Habeas Sightings: Savannah, GA

This sighting made its way across our desk from the heart of the South, a handwritten letter, postmarked Savannah, Georgia.

I was strolling across Lafayette Square, like I do every night. The sun was setting, the streets were quiet and the Spanish moss that decorates Savannah was glowing just a little bit where the late-day light hit it. I was admiring this green glow when I saw a couple ride by on a horse-drawn carriage ride.The couple seemed happy – and there’s wasn’t too much funny business going on, if you take my meaning. But I couldn’t help notice something strange moving around under the plaid blanket on the carriage’s back seat. A face peeked out, all green-like, and for a moment I swear I thought it was just a trick of the light.But then bless me if little old Habeas Corpus didn’t pop right out from that blanket and put out his hand to say how-do to that couple. They didn’t seem too put out. And Habeas, he shook their hands, all gentlemanly, and said “You seem like a lovely couple and this is a lovely city.” Then he just turned and said “And now, I must be going,” and he hopped out of that carriage and trotted off into the dusky shadows of the square.I think he gave me a little nod just before he disappeared, but maybe I made that part up. You know the whole thing might have just been some of that magic voodoo we’re know for down here.But I think it was Habeas, I surely do. On my way back home through the square, I might have seen him, or someone about his size, walking out toward Bonaventure Cemetery. It’s peaceful enough there, for someone on the run. And there are some folks buried there who he may remember from back when Georgia and the other States first started up the U.S. of A.I hope our Low Country keeps you safe, Habeas, until you finally get back to us.-- Rufus Raybeault, Savannah, Ga.

Have you seen Habeas? Send us your sightings at aclu@aclu.org.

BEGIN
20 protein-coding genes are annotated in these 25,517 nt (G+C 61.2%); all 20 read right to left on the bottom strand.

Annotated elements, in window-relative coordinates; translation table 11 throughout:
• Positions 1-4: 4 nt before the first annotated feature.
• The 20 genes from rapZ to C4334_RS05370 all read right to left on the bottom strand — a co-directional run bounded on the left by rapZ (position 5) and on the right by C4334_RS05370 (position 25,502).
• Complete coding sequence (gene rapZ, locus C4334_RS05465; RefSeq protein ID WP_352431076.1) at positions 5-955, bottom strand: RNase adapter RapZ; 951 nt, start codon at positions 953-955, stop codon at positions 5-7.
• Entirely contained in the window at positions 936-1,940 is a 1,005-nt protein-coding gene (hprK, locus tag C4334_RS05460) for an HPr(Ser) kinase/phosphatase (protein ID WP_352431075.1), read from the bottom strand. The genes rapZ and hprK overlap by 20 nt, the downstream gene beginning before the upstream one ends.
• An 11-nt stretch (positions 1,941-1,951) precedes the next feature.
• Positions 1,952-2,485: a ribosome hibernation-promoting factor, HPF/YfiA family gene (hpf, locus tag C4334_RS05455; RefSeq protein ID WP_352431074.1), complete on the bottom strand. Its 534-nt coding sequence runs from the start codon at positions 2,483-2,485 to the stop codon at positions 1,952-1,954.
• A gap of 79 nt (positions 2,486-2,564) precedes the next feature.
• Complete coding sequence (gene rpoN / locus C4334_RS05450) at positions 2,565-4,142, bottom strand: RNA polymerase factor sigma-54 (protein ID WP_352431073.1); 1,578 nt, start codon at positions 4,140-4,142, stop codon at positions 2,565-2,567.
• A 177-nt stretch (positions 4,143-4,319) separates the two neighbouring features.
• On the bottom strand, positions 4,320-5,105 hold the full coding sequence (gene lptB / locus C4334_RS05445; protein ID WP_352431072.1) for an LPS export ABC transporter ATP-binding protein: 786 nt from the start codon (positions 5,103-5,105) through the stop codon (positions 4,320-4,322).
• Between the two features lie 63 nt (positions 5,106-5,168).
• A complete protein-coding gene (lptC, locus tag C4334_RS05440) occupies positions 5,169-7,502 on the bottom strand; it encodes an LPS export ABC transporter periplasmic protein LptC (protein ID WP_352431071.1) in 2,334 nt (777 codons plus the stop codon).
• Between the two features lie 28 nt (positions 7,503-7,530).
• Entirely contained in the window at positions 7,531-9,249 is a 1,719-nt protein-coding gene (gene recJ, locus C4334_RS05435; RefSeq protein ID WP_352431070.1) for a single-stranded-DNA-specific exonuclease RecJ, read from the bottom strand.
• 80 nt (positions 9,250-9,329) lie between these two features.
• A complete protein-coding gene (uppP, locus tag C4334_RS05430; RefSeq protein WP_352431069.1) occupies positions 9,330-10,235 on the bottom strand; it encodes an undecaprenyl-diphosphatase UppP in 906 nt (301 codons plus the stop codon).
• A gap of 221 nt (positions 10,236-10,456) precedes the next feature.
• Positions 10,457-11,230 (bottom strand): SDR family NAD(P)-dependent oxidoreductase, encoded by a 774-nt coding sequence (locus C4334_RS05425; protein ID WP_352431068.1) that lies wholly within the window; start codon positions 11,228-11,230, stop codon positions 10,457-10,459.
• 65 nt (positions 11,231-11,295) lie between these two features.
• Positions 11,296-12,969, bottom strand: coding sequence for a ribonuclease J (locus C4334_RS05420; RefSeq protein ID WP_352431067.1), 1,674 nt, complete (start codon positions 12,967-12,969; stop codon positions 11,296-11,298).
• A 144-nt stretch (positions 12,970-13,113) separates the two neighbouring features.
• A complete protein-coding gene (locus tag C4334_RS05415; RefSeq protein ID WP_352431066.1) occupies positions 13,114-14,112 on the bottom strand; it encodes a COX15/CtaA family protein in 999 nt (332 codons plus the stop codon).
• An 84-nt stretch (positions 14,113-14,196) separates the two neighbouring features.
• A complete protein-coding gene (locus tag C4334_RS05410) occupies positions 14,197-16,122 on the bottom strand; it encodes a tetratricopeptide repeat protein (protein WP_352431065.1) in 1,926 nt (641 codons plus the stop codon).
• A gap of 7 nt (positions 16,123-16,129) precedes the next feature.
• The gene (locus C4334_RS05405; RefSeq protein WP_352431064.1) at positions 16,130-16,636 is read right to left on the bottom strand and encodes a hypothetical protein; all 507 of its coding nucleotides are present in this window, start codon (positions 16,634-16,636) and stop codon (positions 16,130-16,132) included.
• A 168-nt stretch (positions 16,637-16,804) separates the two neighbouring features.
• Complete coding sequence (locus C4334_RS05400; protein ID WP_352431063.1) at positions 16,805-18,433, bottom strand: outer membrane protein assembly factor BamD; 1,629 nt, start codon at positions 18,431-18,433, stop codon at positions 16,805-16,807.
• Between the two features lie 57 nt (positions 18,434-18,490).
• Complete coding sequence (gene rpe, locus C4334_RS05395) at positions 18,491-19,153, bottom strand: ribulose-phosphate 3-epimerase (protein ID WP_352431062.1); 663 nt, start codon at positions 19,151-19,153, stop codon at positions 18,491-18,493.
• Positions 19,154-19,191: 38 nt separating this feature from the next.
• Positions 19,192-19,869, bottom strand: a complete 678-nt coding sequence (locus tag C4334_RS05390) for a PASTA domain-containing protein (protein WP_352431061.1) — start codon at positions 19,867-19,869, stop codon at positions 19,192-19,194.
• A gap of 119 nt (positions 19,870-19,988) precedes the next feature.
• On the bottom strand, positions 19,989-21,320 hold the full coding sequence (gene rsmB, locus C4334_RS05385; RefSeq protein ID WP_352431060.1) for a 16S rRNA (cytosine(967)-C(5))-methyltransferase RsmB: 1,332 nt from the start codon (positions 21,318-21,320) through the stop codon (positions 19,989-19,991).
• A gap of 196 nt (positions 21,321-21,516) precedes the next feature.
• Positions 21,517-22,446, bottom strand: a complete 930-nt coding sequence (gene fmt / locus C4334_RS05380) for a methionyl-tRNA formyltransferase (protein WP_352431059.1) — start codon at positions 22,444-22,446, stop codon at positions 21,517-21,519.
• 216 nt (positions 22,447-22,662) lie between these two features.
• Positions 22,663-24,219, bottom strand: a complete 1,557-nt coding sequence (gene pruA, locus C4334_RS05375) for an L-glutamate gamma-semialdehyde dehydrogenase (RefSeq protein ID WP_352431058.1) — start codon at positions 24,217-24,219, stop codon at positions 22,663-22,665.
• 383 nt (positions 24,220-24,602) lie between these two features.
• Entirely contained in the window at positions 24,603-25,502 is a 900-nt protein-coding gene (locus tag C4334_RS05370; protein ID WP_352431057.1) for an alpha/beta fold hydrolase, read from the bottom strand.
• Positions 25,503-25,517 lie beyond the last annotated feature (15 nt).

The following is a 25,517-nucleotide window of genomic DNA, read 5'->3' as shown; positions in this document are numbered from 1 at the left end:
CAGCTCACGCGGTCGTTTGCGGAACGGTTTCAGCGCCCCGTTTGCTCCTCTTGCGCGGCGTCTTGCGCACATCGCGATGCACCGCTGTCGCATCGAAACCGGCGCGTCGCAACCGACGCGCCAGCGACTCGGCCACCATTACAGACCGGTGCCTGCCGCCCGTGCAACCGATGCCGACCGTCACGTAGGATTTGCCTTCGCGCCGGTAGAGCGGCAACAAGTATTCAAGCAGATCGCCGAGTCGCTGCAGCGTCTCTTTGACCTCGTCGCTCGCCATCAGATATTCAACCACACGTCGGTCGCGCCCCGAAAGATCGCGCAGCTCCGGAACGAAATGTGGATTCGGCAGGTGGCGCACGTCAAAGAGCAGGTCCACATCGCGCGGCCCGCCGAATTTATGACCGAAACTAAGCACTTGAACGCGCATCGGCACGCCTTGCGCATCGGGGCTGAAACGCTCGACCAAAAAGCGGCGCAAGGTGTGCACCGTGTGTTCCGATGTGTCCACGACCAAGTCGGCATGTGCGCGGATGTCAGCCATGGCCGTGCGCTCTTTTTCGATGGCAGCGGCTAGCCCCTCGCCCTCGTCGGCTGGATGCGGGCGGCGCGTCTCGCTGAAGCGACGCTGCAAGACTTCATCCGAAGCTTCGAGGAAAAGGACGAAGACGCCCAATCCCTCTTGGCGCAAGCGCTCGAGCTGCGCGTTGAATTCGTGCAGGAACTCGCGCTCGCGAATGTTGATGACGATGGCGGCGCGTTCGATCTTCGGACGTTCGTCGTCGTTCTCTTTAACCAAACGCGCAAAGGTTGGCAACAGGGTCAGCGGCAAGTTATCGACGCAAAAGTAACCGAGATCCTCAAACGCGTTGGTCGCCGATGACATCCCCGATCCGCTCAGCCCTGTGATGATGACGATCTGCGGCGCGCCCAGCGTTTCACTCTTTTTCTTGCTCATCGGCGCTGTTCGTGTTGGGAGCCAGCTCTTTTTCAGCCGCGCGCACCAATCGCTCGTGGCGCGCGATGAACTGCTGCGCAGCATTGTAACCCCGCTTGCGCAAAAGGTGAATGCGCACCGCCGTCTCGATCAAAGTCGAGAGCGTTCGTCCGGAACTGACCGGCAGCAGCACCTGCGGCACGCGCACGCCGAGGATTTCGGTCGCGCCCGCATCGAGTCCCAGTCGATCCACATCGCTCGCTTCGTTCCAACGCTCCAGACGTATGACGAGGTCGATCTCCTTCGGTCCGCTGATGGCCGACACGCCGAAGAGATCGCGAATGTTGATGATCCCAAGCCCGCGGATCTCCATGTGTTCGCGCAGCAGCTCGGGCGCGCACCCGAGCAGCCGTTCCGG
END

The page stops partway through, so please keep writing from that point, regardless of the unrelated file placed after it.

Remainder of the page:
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A. Gibbs

I read the ACLU's article found under freedom of religion and beliefs (which I am living testimony that this will be abolished in the upcoming years in this country)-anyway,the article I am speaking about is entitled "ACLU Challenges Bible Classes in Texas Public Schools". I totally agree with Dr.T.Jeremy Gunn who states that "Parents, not public schools should teach religious beliefs to children," and he also says,"Governments and public schools have no business deciding which religious beliefs are true and then using public schools to proselytize children." The public school system along with our government has no right to sanction a certain set of religious beliefs as well as a particular version of those beliefs to be taught to our young. This should be decided by the parents of each individual child. Every religious denomination has their own set of beliefs and may or may not use the Bible as the foundation for their beliefs, let alone use the particular version of the Bible that the school district named in the article is using to teach the curriculum. If our government is going to get that involved in promoting a particular religion in this country, what would prevent them from eventually sanctioning an "official government religion" for the US with penalties for those who choose to practice a different faith? This is what has happened in China. They have The Patriotic Official Church with its Patriotic Association overseeing, regulating,and approving or denying all goings-on in this government sanctioned church. Those who have a different belief system than the one approved by the official church are usually persecuted or imprisoned. What really is disturbing to me in the article is how secretive the creators of the course, namely the National Council on Bible Curriculum in Public Schools, have been when people have tried to get information about the course. Dr. Gunn writes that when he attempted to find the author of the course, there was no author listed and he was not allowed to order a copy of the textbook online. Why would these people feel the need to be secretive about a curriculum they are teaching already in our public school system? If they truly felt it wouldn't upset people, they would not feel the need to be secretive. Also, just the fact that it is being used in our PUBLIC schools means that information about it should be accessible to all Americans supporting the public schools with their tax money.

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